“That doesn’t mean a mother can’t be a role model for a teenage boy,” said Dr. King, who is also a psychiatry professor at UCLA. “But her challenges are more difficult. Situations in which there are two parents in a foster care home are ideal, since they can provide extra resources by assisting each other in parenting a teen.”

“You just have to have more resources in the household,” Dr. King said. “When we identify and train foster parents, our task is to lend complete support. Our social workers frequently check on the families and intervene if there are problems. Still, one parent can get overwhelmed by the responsibility.”

It was his wife’s idea for Howard to become a foster care parent in 2005. Howard, an adult and adolescent mental health worker with five biological children, went along with the plan.

He and Christina joined the cadre of specially trained foster parents at Knotts, and received three children through the agency right away. Christina is a licensed vocational nurse at Patton State Hospital and had complications in her hours for work.

This meant the primary parenting fell to Howard. He reduced his hours at Canyon Ridge Hospital in Chino to care for the children. So far, 14 children who have since come through their home, some for a few days, others for as long as 18 months. The family plans to adopt at least one of them.

Howard wants to make it clear the family task was sometimes tough, but extraordinarily rewarding. Teenage boys can be especially headstrong and disrespectful, he said.

One 14-year-old boy arrived at his house wearing gang colors. Howard immediately put a stop to that.

“The boy needed a man to care about him and guide him. He had no father that he knew. He was trying to fill this void with gangs and it’s impossible.” He also liked to fight and he picked on other boys in Howard’s house. “You have to have a lot of patience to deal with them. You’ve got to show them tough love. With love and support the turn around is marvelous.”

Knotts Family and Parenting Institute provides Howard with support and resources through weekly visits from a social worker and monthly meetings that involve the other parents. The institute provides counseling, referrals, tutoring and weekend activities for the children. “They do everything they can to enlighten you on foster care for teens and managing combative behavior,” Howard said.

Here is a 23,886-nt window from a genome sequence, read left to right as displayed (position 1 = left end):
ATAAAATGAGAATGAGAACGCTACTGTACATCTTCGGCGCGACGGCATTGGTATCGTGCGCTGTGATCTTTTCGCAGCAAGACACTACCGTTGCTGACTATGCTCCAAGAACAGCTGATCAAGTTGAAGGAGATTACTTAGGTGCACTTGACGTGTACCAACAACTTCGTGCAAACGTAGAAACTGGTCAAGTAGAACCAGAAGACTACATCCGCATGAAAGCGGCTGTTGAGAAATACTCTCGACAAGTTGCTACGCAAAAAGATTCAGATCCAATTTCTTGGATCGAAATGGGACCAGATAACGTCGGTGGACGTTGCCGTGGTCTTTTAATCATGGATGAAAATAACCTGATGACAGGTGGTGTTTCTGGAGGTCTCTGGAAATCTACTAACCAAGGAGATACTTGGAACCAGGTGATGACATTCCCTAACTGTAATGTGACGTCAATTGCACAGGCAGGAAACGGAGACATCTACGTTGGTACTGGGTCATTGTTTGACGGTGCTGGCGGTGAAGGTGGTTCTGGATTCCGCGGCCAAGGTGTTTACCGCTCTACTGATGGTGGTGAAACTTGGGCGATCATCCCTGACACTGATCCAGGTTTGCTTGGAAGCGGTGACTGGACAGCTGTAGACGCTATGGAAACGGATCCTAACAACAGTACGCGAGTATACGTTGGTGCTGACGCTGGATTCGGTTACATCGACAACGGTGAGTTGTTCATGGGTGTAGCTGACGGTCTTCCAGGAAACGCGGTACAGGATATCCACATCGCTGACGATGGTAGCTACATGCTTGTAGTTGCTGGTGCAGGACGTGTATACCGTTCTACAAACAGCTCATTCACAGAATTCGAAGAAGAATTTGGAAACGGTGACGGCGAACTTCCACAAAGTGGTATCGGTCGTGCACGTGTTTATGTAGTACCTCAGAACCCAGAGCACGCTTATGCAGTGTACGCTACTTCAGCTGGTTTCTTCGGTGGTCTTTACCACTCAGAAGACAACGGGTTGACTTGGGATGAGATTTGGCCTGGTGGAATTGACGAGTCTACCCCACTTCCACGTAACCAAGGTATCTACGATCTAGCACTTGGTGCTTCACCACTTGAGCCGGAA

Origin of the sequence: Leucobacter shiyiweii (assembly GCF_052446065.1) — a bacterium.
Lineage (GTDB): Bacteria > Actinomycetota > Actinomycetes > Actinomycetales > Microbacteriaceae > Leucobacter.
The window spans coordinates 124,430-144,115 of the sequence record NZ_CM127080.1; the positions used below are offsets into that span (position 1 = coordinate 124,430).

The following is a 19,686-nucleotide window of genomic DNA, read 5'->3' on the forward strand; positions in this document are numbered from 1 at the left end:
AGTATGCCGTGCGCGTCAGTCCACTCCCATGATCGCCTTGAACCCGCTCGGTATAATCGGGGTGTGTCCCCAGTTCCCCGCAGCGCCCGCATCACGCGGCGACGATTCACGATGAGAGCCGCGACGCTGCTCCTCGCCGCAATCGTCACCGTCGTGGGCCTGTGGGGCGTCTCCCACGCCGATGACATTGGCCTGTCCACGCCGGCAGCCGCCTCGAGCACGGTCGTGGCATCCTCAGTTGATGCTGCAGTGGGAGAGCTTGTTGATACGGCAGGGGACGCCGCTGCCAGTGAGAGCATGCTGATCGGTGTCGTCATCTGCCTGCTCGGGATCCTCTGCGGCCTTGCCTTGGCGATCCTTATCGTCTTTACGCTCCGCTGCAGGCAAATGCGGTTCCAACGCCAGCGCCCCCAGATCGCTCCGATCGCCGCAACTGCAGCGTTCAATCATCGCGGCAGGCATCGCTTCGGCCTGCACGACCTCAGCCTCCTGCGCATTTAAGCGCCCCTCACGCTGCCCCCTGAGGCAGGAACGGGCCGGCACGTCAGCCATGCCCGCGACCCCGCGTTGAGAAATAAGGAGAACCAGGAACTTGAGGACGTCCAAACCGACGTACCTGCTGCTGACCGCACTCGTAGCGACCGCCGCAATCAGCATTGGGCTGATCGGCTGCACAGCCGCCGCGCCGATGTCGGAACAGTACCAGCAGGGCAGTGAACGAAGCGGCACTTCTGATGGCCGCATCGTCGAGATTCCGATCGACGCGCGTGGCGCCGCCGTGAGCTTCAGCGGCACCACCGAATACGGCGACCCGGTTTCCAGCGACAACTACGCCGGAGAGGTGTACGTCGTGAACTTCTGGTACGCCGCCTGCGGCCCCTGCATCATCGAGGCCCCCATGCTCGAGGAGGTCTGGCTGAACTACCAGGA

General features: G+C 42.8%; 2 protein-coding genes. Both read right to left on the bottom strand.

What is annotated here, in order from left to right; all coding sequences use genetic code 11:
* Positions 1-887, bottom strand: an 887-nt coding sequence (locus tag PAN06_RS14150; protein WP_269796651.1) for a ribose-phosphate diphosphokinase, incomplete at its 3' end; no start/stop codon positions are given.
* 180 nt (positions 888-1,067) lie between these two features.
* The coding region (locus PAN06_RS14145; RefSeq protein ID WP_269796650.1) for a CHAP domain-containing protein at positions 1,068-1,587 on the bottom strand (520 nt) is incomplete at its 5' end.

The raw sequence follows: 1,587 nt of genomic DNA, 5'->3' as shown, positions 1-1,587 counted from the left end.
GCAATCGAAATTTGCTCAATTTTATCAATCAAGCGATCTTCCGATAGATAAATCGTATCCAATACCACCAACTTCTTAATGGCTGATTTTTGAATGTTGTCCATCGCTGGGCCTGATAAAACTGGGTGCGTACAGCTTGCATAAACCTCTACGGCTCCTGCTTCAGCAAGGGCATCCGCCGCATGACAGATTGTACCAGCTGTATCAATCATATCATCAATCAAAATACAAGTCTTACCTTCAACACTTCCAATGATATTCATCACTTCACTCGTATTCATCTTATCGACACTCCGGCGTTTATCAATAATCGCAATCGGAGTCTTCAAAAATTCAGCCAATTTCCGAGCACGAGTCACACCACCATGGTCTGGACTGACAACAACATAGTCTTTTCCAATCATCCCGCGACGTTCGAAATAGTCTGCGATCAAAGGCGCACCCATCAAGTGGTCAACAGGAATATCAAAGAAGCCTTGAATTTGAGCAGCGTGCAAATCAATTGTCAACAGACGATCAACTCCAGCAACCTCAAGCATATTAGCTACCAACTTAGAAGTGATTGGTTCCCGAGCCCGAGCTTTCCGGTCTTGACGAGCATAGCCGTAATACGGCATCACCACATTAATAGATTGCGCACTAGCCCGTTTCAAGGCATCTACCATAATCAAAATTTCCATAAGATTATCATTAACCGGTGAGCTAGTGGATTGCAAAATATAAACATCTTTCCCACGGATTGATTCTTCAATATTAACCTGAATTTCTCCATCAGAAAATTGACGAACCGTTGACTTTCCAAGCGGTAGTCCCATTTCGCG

The Knotts Family and Parenting Institute is all too aware of how critical it is to involve fathers such as Howard in foster parenting. He is one of 30 fathers who have worked with the Knotts Family and Parenting Institute over the past five years, compared to 400 mothers, many of whom run single parent households. The under-representation of dads in foster families mirrors American society, where fathers are absent in the lives of one in three children.

In keeping with this, the Institute has specific training programs geared toward fathers in two-parent homes. Very few foster parents are single dads. One of the programs assists fathers in developing skills for life and job opportunities.

Because of teen behavioral problems, “Foster parents tend to be more interested in opening their home to younger children,” said Gwen Knotts, CEO and president of the Knotts Family and Parenting Institute. “It takes a special parent to care for teens, made more difficult (as we insist) when siblings need to be kept together,” Knotts added.

Howard has taken in as many as three siblings at once and understands firsthand the importance of keeping brothers and sisters together. The oldest of nine children, Howard grew up helping his mother care for his younger siblings while she worked nights as a certified nursing assistant. His father was a foundry worker in Los Angeles who struggled with alcoholism and died of the disease at age 57.

Double pneumonia killed Howard’s 36-year-old mother when she was pregnant with her tenth child, who also died. Sixteen-year-old Howard urged his grieving father to keep the entire family together and let him take care of his siblings.